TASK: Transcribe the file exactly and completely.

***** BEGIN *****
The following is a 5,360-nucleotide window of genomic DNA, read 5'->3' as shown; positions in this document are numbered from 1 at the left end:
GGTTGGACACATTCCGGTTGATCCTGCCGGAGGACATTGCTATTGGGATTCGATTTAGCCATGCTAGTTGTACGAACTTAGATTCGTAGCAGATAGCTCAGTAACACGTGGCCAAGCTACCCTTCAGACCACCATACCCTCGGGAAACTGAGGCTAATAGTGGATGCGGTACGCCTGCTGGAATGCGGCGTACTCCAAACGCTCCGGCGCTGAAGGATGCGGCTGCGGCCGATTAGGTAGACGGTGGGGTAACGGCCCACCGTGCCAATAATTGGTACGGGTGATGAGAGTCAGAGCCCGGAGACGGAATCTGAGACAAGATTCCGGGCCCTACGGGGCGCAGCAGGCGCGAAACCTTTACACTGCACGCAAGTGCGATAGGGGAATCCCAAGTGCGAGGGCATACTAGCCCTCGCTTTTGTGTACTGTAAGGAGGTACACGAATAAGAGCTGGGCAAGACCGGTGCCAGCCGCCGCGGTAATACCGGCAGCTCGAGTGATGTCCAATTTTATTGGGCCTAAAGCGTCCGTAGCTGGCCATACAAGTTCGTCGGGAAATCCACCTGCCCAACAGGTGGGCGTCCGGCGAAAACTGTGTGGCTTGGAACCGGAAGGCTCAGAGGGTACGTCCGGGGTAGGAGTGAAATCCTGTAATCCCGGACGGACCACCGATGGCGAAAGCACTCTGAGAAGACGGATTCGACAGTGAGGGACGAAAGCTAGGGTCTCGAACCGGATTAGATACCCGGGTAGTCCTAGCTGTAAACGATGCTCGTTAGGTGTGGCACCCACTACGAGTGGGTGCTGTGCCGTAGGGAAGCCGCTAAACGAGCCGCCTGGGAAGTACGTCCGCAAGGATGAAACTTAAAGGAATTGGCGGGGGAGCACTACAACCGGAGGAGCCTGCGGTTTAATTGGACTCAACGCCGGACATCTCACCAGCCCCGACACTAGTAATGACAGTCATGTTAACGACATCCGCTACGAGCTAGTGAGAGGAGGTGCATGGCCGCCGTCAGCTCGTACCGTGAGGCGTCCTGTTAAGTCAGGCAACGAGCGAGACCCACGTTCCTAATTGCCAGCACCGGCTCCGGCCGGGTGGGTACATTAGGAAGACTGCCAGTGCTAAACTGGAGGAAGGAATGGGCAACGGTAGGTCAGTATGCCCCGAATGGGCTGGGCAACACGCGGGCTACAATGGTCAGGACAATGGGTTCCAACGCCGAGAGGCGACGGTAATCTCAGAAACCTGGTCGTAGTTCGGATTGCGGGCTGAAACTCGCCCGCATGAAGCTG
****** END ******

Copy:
The following is a 5,360-nucleotide window of genomic DNA, read 5'->3' as shown; positions in this document are numbered from 1 at the left end:
GGTTGGACACATTCCGGTTGATCCTGCCGGAGGACATTGCTATTGGGATTCGATTTAGCCATGCTAGTTGTACGAACTTAGATTCGTAGCAGATAGCTCAGTAACACGTGGCCAAGCTACCCTTCAGACCACCATACCCTCGGGAAACTGAGGCTAATAGTGGATGCGGTACGCCTGCTGGAATGCGGCGTACTCCAAACGCTCCGGCGCTGAAGGATGCGGCTGCGGCCGATTAGGTAGACGGTGGGGTAACGGCCCACCGTGCCAATAATTGGTACGGGTGATGAGAGTCAGAGCCCGGAGACGGAATCTGAGACAAGATTCCGGGCCCTACGGGGCGCAGCAGGCGCGAAACCTTTACACTGCACGCAAGTGCGATAGGGGAATCCCAAGTGCGAGGGCATACTAGCCCTCGCTTTTGTGTACTGTAAGGAGGTACACGAATAAGAGCTGGGCAAGACCGGTGCCAGCCGCCGCGGTAATACCGGCAGCTCGAGTGATGTCCAATTTTATTGGGCCTAAAGCGTCCGTAGCTGGCCATACAAGTTCGTCGGGAAATCCACCTGCCCAACAGGTGGGCGTCCGGCGAAAACTGTGTGGCTTGGAACCGGAAGGCTCAGAGGGTACGTCCGGGGTAGGAGTGAAATCCTGTAATCCCGGACGGACCACCGATGGCGAAAGCACTCTGAGAAGACGGATTCGACAGTGAGGGACGAAAGCTAGGGTCTCGAACCGGATTAGATACCCGGGTAGTCCTAGCTGTAAACGATGCTCGTTAGGTGTGGCACCCACTACGAGTGGGTGCTGTGCCGTAGGGAAGCCGCTAAACGAGCCGCCTGGGAAGTACGTCCGCAAGGATGAAACTTAAAGGAATTGGCGGGGGAGCACTACAACCGGAGGAGCCTGCGGTTTAATTGGACTCAACGCCGGACATCTCACCAGCCCCGACACTAGTAATGACAGTCATGTTAACGACATCCGCTACGAGCTAGTGAGAGGAGGTGCATGGCCGCCGTCAGCTCGTACCGTGAGGCGTCCTGTTAAGTCAGGCAACGAGCGAGACCCACGTTCCTAATTGCCAGCACCGGCTCCGGCCGGGTGGGTACATTAGGAAGACTGCCAGTGCTAAACTGGAGGAAGGAATGGGCAACGGTAGGTCAGTATGCCCCGAATGGGCTGGGCAACACGCGGGCTACAATGGTCAGGACAATGGGTTCCAACGCCGAGAGGCGACGGTAATCTCAGAAACCTGGTCGTAGTTCGGATTGCGGGCTGAAACTCGCCCGCATGAAGCTG